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Watching the World

Watching the World

 Watching the World

“The average six-year-old child in Britain will have spent a full year watching television and more than half of three-year-olds have a TV in their bedroom.”​—THE INDEPENDENT, BRITAIN.

In China, 31.4 percent of people above 16 years of age who were polled described themselves as religious. If that is representative of the whole nation, this finding would indicate that “about 300 million are religious . . . in sharp contrast to the official figure of 100 million.”​—CHINA DAILY, CHINA.

More Harm Than Good

A few years ago, Dutch politicians and environmentalists thought that they had found the key to sustainable energy​—running generators on biofuel, notably palm oil. Their hopes became “an environmental nightmare,” says The New York Times. “Rising demand for palm oil in Europe brought about the clearing of huge tracts of Southeast Asian rainforest and the overuse of chemical fertilizer there.” Plantations were created by draining and burning peatland, sending “huge amounts” of carbon gases into the atmosphere. As a result, says the Times, Indonesia fast became “the world’s third-leading producer of carbon emissions that scientists believe are responsible for global warming.”

“Doomsday Clock” Advances

The doomsday clock, conceived by the Bulletin of Atomic Scientists (BAS) to illustrate how close mankind is to nuclear disaster, has been advanced two minutes, to read five minutes before midnight​—the “figurative end of civilization.” The clock has only been reset 18 times in its 60-year history. The last change was in February 2002, after the World Trade Center attacks in New York. Continued development and presence of nuclear weapons as well as failure to make nuclear materials secure are “symptomatic of a failure to solve the problems posed by the most destructive technology on Earth,” said a BAS statement. Moreover, it continued, “the dangers posed by climate change are nearly as dire as those posed by nuclear weapons.”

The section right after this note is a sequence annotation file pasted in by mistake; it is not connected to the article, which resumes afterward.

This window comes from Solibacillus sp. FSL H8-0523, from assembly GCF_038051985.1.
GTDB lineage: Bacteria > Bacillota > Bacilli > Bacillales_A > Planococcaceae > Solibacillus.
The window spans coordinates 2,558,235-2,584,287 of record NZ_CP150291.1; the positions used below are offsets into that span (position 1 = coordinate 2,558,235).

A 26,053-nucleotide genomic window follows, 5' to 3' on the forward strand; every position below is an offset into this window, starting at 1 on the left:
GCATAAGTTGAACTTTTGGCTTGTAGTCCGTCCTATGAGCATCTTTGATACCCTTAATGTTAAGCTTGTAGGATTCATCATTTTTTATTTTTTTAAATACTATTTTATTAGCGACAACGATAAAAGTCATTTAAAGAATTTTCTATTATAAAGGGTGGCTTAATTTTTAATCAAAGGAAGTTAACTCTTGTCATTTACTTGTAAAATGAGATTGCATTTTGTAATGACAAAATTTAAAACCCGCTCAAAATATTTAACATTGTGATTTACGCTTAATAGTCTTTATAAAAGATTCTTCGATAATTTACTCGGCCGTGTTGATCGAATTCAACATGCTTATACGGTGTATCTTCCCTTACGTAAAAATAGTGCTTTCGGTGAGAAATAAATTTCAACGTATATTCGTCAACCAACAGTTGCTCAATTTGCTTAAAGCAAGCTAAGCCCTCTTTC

Stress During Pregnancy

Stress experienced by a pregnant woman as a result of arguments with or violence by a partner can adversely affect her unborn child’s mental development, according to recent research. Professor Vivette Glover, of Imperial College, London, says: “We found that if the woman had a partner who was being emotionally cruel to [her] while [she was] pregnant it had a really significant effect on [her] baby’s future development. The father has a big part to play.” The state of the parents’ relationship “affects the hormonal and chemical balance in the mother’s body, which in turn affects the development of the child’s brain,” she explained.

Commuters on Autopilot

Commuters who drive the same route each day often do so without using the part of their brain where conscious thinking takes place, says traffic scientist Michael Schreckenberg of the University of Duisburg-Essen, Germany. On familiar routes, instead of concentrating on traffic, drivers become occupied with other things. As a result, it takes longer to recognize dangers. Schreckenberg encourages commuter drivers to keep reminding themselves to stay alert and not let themselves be distracted from the road.